The writer is a science commentator
The rules over Christmas gatherings in the UK have turned out to be something of a turkey: a hulking distraction that is too overcooked for some, dangerously underdone for others — and a challenge for all to digest.
Last month, England, Scotland, Wales and Northern Ireland agreed that from December 23 up to three households would be legally permitted to form a “Christmas bubble” for up to five days. The past week saw calls for the rules to be changed in the wake of rising infection rates. The editor of the British Medical Journal warned that permitting the festive loosening would be to “blunder into another major error that will cost many lives”.
After a rethink last week, the four nations decided on a spot of regifting. Rather than offering a more cautious permutation of merriment, such as two households mixing over three days, they decreed the old rules should be the new rules, only this time wrapped up in sterner advice not to follow them to their limits (except in Wales, where only two households can now bubble). UK prime minister Boris Johnson, terrified of being headlined the grinch who cancelled Christmas, called it a matter for personal responsibility. Meanwhile, Germany and the Netherlands have entered lockdown, with more modest reprieves around Christmas Day.
These important decisions are thankless calls: banning big Christmases risks snatching away windows of respite in a grim and isolating year. It seems cruel to families who, perhaps because of terminal illness, cannot come together in the same way next year.
The reality, however, is that we are still in a pandemic. Transmission is not abating. The reproduction number in some parts of the UK, including London, could be as high as 1.1, meaning the virus is taking off again. If people understandably use the legal relaxation to criss-cross the country, it could spell a third wave — despite many areas coming under tighter restrictions to dampen transmission ahead of the loosening.
That is because this coronavirus thrives on social contact, as it always has and always will. Close-contact gatherings, especially indoors for long periods, are hazardous, with exhaled aerosols posing a significant risk (more are expelled during singing). Chris Whitty, the UK chief medical adviser, recommended keeping Yuletide socials small, local and short. Or, as the official government tip sheet puts it, the seasonal exemptions from the rules “should be seen as a legal maximum, not a target”.
That document zigzags between setting out legal limits and advising revellers to stop short of them. The legalities include sticking to dates, not breaching bubbles and following self-isolation rules, even if it means missing the fun. Advice includes: isolate for at least five days before meeting up; avoid staying overnight; wash hands; disinfect surfaces and door handles regularly; ventilate indoor spaces. The very vulnerable are advised to think carefully before bubbling, especially as one in three of those infected show no symptoms.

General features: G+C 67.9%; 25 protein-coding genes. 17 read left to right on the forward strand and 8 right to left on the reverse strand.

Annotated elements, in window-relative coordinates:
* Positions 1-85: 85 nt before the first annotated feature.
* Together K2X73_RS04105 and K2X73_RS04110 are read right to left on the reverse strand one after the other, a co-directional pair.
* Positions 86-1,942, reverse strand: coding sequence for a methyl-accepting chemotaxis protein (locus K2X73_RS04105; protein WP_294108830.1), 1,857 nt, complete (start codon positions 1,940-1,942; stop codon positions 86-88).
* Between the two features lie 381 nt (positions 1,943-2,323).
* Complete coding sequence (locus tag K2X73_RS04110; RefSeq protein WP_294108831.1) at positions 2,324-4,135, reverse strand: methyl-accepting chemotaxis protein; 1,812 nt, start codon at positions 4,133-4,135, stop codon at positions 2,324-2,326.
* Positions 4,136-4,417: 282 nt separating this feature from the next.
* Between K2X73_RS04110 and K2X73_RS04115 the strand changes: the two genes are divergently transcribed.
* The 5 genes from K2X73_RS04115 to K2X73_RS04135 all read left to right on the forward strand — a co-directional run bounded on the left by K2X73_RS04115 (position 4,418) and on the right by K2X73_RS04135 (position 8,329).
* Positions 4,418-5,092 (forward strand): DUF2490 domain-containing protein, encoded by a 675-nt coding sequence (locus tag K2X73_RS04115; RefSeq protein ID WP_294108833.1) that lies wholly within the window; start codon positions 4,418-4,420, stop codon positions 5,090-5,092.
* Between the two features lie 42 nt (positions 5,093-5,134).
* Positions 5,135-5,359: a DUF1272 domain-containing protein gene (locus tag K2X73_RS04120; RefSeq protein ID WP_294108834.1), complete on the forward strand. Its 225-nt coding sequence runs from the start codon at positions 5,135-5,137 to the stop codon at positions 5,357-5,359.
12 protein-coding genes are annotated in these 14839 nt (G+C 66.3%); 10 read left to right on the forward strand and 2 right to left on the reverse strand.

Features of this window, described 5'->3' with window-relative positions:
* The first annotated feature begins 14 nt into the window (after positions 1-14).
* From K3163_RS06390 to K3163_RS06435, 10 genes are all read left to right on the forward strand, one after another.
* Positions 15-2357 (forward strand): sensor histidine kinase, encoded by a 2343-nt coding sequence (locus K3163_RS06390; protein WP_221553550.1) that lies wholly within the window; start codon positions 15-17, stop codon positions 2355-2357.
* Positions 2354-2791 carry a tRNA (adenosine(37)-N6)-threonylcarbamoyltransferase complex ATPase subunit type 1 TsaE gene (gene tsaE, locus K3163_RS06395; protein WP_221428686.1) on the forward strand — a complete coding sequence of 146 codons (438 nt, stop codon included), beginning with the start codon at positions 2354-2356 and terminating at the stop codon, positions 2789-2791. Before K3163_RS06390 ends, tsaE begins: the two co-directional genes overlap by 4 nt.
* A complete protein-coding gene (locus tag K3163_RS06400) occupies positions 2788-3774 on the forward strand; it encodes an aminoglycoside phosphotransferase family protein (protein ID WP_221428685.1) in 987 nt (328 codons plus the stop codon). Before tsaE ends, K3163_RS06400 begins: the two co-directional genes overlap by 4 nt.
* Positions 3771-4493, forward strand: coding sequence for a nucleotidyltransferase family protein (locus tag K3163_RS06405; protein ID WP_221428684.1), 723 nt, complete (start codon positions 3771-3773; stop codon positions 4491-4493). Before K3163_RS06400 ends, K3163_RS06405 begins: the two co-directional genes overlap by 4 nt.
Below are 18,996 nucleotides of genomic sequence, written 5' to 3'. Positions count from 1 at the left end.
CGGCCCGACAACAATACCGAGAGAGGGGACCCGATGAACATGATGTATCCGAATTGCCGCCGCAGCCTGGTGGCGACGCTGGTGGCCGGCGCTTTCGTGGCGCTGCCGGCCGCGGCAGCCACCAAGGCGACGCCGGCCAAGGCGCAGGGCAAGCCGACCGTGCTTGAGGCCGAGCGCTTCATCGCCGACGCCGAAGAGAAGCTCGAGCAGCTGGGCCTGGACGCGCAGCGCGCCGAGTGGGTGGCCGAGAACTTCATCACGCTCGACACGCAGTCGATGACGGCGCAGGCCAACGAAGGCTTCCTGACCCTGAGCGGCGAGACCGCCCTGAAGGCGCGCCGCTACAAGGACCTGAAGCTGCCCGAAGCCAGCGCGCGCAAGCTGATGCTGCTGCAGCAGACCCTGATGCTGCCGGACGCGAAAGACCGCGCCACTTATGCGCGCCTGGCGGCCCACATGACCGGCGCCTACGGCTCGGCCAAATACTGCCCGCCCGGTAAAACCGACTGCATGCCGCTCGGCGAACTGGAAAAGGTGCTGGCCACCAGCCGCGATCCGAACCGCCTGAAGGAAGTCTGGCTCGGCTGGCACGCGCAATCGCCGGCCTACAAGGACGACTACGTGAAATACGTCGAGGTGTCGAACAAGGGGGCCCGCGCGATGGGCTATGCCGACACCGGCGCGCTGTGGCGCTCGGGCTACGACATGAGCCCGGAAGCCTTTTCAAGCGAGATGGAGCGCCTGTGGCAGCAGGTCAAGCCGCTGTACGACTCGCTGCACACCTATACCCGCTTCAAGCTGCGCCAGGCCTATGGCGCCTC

The extreme caution is warranted: households are known hot zones. Sage, the government advisory group, estimates that one infected person can infect up to half the people in their household. Though it is hard to compare, the home appears to be riskier than schools and, possibly, hospitality. An Office for National Statistics survey shows prevalence in schools simply mirrors that in the community; Mark Woolhouse, an Edinburgh university professor, concluded there was “little evidence that schools are driving the epidemic”. The summer Eat Out to Help Out discount-dining scheme is reckoned to have pushed up new infections by between 8 and 17 per cent.
Christmas bubble members might also ferry the virus back home, sparking new outbreaks. Sage concluded that any relaxation “will result in increased transmission and increased prevalence, potentially by a large amount”.
Sage member Graham Medley, who heads infectious disease modelling at the London School of Hygiene and Tropical Medicine, says two factors will determine the price paid in January for Christmas arrangements: disease prevalence on December 23, something that current restrictions and school holiday closures will help with; and how people behave during the five days. He knows of some planning large gatherings and others opting for solitude. “The situation is very uncertain,” Prof Medley told me on Thursday. “That means there is a risk that we will regret what happens over the period. It also means we might wonder what all the fuss was about.”
Many will follow guidance to keep Christmas small or virtual, waiting for the freedom promised by vaccination. Others will flex their legal right to mingle. That is the trouble with mixed messages, Robert West of University College London said last week: we choose which one to hear. Despite appeals to stay home, more than 8m people took flights around Thanksgiving, the highest passenger numbers since March. The effects of this mass migration are not yet clear but most anticipate a rise in infection rates.
The only certainty is that our collective decisions now will set the course for January, and determine whether the screws will need painful tightening to compensate for an unchained Yuletide. It brings to mind A Christmas Carol when Scrooge, shown the consequences of his actions, pleads for the chance to choose differently: “Men’s courses will foreshadow certain ends, to which, if persevered in, they must lead . . . But if the courses be departed from, the ends will change. Say it is thus with what you show me!”
It can be thus. Merry Christmas.
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